Archive for the ‘S W Randall’ Tag

West Georgia Street – 500 block, north side

This 1929 image shows the demolition of a number of buildings that had been here less than 30 years.

The Cycle shop had to vacate by 31st January – ‘Everything must go – at cost’ – they had also cut keys. Next door the Vancouver Dress Maker had also offered tailoring, cleaning, pressing and alterations. The next office offered Calgary Oils and B C Mines Real Estate, then The Bay Cleaners and Dyers, and the Georgia Shoe Repair store, with a barber’s shop at the end of the row.

The buildings seem to have been developed by A K Stuart, who also built others on this block to the east, possibly still standing (much altered) today. Mrs A K Stuart obtained a permit for a house on Richards Street in 1902, and A K Stuart obtained another for a house on Georgia Street in 1906. A K Stuart had two other permits for alterations to these lots, in 1907. There may have been other permits, as some from this period have been lost. The 1903 insurance map shows the left hand of these two stores had been built, and there’s a house in the centre of the block, (relocated from where it stood on Richards in 1901) and another house at the Richards Street side of the lots. By 1912 both these matching stores had been completed, along with the rest of the block.

Mrs A K Stuart would have been Margaret, who Allan Stuart had married in 1892. She was from Ontario, but Allan Stuart was born in India in 1861, was in London in 1881 and arrived in Canada in 1883, becoming a CPR draftsman who helped bring the railway through the Rockies, and then settling in Vancouver in 1885. He worked for architect Thomas Sorby, helping design the first CPR buildings including the first Hotel Vancouver. From 1893 to 1901 he worked as Assistant City Engineer, before joining an engineering company supervising mines in Canada and Mexico. In 1907 A K Stuart, recorded as being a civil engineer, was shown living in the house at the centre of the block, and he is no longer in the street directory in 1908. By 1910 Allan and Margaret were living in Hope, (technically part of the Cariboo at the time) with their daughter Marjorie.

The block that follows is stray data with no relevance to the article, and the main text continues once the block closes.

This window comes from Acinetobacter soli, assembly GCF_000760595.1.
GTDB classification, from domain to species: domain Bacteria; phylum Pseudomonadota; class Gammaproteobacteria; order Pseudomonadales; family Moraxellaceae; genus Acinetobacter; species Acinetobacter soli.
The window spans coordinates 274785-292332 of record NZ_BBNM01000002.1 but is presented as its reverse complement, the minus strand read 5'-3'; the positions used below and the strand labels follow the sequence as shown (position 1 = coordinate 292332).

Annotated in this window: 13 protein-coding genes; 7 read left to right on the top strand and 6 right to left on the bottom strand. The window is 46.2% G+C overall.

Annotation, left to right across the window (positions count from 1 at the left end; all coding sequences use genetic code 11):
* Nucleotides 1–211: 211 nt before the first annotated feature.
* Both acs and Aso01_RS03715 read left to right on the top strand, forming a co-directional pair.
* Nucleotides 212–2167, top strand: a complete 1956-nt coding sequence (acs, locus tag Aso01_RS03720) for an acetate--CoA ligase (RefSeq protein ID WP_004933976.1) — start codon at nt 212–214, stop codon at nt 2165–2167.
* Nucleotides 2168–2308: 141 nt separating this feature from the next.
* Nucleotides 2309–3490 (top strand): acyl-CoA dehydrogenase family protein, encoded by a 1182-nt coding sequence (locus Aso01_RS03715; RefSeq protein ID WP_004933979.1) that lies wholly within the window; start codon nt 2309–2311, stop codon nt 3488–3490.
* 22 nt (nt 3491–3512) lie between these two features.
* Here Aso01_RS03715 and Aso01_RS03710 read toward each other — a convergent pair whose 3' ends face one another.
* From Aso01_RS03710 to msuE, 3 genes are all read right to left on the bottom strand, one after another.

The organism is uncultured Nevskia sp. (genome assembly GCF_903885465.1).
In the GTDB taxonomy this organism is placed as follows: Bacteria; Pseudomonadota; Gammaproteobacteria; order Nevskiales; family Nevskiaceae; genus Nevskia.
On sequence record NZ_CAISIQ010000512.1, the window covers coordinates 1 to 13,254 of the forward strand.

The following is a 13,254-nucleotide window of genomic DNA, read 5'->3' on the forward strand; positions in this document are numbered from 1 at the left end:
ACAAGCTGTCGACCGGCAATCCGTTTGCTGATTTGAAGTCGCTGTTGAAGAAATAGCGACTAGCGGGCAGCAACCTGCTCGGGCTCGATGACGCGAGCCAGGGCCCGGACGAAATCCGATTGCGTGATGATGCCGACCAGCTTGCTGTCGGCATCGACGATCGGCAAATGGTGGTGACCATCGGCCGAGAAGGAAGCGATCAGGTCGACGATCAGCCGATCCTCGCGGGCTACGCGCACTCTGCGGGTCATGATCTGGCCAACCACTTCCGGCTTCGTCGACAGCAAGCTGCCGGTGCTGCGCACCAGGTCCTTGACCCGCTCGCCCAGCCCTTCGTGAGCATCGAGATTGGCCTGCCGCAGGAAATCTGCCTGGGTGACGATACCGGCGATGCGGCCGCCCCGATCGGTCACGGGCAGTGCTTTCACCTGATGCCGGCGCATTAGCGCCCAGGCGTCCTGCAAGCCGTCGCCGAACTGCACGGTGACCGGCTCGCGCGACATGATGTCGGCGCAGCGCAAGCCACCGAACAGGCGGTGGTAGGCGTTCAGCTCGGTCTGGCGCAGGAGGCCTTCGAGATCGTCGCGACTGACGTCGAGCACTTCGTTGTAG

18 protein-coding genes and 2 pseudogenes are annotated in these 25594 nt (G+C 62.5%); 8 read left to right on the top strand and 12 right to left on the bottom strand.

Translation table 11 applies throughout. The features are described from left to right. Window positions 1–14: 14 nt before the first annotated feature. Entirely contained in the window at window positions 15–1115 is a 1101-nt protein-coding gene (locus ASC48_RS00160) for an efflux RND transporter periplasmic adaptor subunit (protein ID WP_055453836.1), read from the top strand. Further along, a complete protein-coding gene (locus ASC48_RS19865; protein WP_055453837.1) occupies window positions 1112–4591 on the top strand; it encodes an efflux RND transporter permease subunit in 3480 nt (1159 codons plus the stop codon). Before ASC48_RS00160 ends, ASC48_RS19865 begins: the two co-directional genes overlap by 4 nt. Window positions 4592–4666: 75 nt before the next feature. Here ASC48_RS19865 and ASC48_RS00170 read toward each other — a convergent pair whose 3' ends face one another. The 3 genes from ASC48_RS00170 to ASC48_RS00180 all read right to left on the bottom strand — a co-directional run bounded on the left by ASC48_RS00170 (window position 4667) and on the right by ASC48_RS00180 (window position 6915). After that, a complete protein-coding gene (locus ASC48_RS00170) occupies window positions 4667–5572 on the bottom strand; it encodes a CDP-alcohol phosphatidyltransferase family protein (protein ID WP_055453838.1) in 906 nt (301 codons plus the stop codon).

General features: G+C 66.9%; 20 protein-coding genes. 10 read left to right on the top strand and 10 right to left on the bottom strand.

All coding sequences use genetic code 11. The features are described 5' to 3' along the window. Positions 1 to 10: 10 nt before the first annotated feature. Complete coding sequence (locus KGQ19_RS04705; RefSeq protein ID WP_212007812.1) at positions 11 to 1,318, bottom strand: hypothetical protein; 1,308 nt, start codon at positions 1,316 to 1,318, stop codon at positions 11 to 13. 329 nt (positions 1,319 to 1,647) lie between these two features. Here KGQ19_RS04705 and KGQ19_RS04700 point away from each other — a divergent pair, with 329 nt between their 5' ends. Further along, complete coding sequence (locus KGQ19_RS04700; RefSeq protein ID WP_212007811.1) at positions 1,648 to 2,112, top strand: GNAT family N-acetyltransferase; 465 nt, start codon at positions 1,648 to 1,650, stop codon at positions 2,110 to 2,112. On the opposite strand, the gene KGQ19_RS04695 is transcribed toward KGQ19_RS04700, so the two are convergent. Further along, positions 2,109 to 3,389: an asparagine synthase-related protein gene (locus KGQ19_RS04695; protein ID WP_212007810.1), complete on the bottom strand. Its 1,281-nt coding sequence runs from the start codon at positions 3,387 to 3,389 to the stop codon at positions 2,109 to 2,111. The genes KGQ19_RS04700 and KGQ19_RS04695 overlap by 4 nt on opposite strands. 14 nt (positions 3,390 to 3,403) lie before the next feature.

An early 1929 edition of the Vancouver Sun saw the announcement for a major redevelopment. “10-FLOOR OFFICE BUILDING TO COST $275,000. S. W. Randall Co. Plan Building on Richards at Georgia. Construction of a ten-storey office building costing approximately $275,000 will bo started on the north-west lane corner of Richards and Georgia streets within the next month, it was announced today. The building will be constructed by 8. W. Randall A Co.. Ltd., Vancouver stock brokers, 375 Richards street. S. W. Randall, head of tho firm, said today that demolition of existing buildings on the site will be started on Friday. Tho building will occupy a ground area of approximately 4500 square feet, with a frontage of 60 feet on Georgia and 73 on the lane. It will be of reinforced concrete construction. Stores will occupy tho ground floor of the structure. Plans for the building have been prepared by R. T. Perry, architect, West Hastings street. Property for the office structure was acquired by Mr. Randall several months ago.”

By March it became apparent that the project was much less ambitious. The permit was for a $50,000 building, and as built it’s possible to see that the building, known as ‘The Randall Building‘, only had 7 floors. In the early 1990s jeweller Toni Cavelti restored the building.